I would suggest that you start with an overhead squat assessment and see what other muscles may be compensating also as it is rare to have just 1 muscle/tendon cause all the issue.
However, for the IT band I use foam rolling. Look for a video by Eric Beard on youtube about it. He is amazing – teaches for NASM, years of hands on experience, etc. You may also want to “look up and look down” at muscles at the hip and in the lower leg which may be causing the IT Band to get “tight” as it compensates for other muscles not doing their job.
To address the “what stretches?” question; there are 3 that i commonly suggest. We will use the Right IT band for each example. Take care to relax into these stretches; remaining tense will diminish the effect.
1) Lay supine (on your back) and bend your knees to about 90 degrees with your feet still on the floor. Place your Right ankle on your Left thigh and let all your muscles relax. Lift your Left leg and grab your Left shin with both hands. Try to relax all muscles except for the slight pulling pressure from your arms. You’ll feel a lot of stretch in the glute as well.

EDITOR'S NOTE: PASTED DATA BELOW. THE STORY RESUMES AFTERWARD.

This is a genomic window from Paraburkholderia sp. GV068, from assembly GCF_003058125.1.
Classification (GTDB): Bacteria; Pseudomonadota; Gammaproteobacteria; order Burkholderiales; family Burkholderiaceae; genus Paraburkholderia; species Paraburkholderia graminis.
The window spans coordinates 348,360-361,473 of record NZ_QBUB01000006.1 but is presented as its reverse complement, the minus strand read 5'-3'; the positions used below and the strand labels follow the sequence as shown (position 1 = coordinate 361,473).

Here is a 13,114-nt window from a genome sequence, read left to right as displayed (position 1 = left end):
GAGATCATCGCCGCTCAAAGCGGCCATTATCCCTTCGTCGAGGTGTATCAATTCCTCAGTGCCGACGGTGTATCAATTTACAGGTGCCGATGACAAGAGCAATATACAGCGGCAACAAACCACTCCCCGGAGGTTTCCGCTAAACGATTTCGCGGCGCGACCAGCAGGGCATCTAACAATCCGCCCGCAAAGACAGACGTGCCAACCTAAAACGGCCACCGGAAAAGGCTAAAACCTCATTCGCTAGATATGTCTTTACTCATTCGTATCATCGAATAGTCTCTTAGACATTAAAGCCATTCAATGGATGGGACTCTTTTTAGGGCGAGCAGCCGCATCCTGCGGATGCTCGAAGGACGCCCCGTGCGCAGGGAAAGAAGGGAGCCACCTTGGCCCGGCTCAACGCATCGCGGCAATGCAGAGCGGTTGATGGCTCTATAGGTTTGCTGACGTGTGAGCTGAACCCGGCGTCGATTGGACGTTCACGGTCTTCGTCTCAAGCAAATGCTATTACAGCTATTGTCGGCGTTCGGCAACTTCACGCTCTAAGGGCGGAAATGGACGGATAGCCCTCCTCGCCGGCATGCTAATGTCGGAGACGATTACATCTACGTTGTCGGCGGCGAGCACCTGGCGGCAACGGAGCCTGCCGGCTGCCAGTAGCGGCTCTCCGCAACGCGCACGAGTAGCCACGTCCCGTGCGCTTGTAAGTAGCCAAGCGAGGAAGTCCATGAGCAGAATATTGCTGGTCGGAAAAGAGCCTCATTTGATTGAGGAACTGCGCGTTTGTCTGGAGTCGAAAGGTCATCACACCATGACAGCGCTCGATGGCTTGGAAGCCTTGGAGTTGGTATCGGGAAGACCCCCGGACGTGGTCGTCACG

2) Sit upright on the floor with your legs straight in front of you. (Should look like an “L”) cross your Right foot over to the outside (lateral) your Left thigh and attempt to put your Right foot flat on the floor. (Do the best you can) Put your Left elbow on your Right lateral knee and your Right hand just behind you for balance. Now, use your Left arm to apply pressure while twisting your body to look over your Right shoulder.
3) Pigeon pose is a yoga posture that happens to target the ITB very well. If you are unfamiliar with yoga, I suggest getting someone experienced to help you into the correct position.
Great response Debra! NASM Essentials of Corrective Exercise Training state the following:
“Iliotibaial Band Syndrome (ITBS) typically is caused by overuse. The injury is most commonly reported in runners as a result of abnormal gait or running biomechanics.
Weakness in the hip abductor muscles, such as the gluteus medius, may result in synergistic dominance of the TFL (increasing frontal plane instability).
It is impossible to suggest which stretches to suggest without performing a dynamic postural assessment.
Great question, Matt! Great answer, Debra!